Public defence in Ecology: Hanna Bensch
Social below ground: Life-history and gut microbiome of Damaraland mole-rats
Third-cycle subject area:
Faculty of Health and Life Sciences
Friday 8 December 2023 at 09:00
Place for thesis:
Room Fullriggaren, Building Magna, Kalmar and via Zoom
Associate Professor Sarah Knowles, University of Oxford
Docent Trine Bilde, Aarhus University
Docent Camilla Wikenros, Swedish University of Agricultural Sciences
Associate Professor Andreas Svensson, Department of Biology and Environmental Science, Linnaeus University
Associate Professor Karin Holmfeldt, Department of Biology and Environmental Science, Linnaeus University
Senior lecturer Markus Zöttl, Department of Biology and Environmental Science, Linnaeus University
Professor Mark Dopson, Department of Biology and Environmental Science, Linnaeus University
Friday 17 November 2023 at 15:00 at University Library, Kalmar
In order to receive the Zoom link for the thesis defense, please contact Faculty Administrator Linnéa Larsson: email@example.com
Studying the consequences of variation in individual life-histories is vital for our understanding of the evolution of animal societies. In this thesis, I study the ecology and consequences of group living on growth, survival, reproduction, and the gut microbiome of the Damaraland mole-rat (Fukomys damarensis), a subterranean cooperatively breeding mammal. For this, I used data and faecal samples collected from a long-term study population in the Kalahari Desert, South Africa.
I explored the effects of group size and group composition on individuals’ growth and survival. While large group size had no clear advantages for either growth or survival, individuals within groups biased to their own sex grew more slowly. The number of recruits increased modestly with group size, but experimentally created pairs showed the same reproductive success as established groups. Further, single individuals exhibited high survival rates and good body condition. Combined, these results suggest that mole-rats delay dispersal to maximise their own fitness, and that group living has costs and benefits for all group members.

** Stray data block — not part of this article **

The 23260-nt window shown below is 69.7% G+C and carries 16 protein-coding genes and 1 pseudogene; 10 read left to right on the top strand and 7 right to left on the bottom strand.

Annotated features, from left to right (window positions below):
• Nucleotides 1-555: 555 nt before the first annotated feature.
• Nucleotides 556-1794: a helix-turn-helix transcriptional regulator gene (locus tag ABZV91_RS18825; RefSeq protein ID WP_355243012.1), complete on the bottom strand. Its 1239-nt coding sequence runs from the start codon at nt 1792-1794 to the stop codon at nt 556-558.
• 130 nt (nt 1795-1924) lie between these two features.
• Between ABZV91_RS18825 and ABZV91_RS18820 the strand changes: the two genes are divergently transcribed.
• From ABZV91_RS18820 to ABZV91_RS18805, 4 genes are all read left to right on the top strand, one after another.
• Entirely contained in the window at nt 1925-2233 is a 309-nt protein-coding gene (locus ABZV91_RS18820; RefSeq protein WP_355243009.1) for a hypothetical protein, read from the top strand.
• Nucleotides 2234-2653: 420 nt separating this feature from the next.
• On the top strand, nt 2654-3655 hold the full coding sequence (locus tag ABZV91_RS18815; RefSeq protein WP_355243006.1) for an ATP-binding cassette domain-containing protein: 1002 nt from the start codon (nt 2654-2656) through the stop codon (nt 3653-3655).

I also investigated the effects of individual life-histories and group affiliation on the gut microbiome. This work shows that individuals bring the gut microbiome from their birth group when they disperse, and that group members have more similar gut microbiomes. When dispersed individuals start to reproduce in their new groups, they subsequently transfer this microbiome to their offspring, resulting in higher similarity between offspring with common descent of breeders. This pattern could arise from shared early life environment of breeders or through genetic relatedness of breeders. To separate the effects of these factors, I used a cross-foster experiment of captive animals, which showed that group members have more similar gut microbiomes, regardless of host relatedness.
My thesis gives deepened insights into the ecology of the Damaraland mole-rat. It shows how variation in the social environment of group living species affects their life-histories, their fitness, and beyond that extended phenotypic traits such as the gut microbiome composition.
Keywords: ecology, evolution, behaviour ecology, sociality, group living, cooperatively breeding, competition, sex ratios, group size, long-term study population, gut microbiome, bacterial transmission, growth, mole-rat, Fukomys damarensis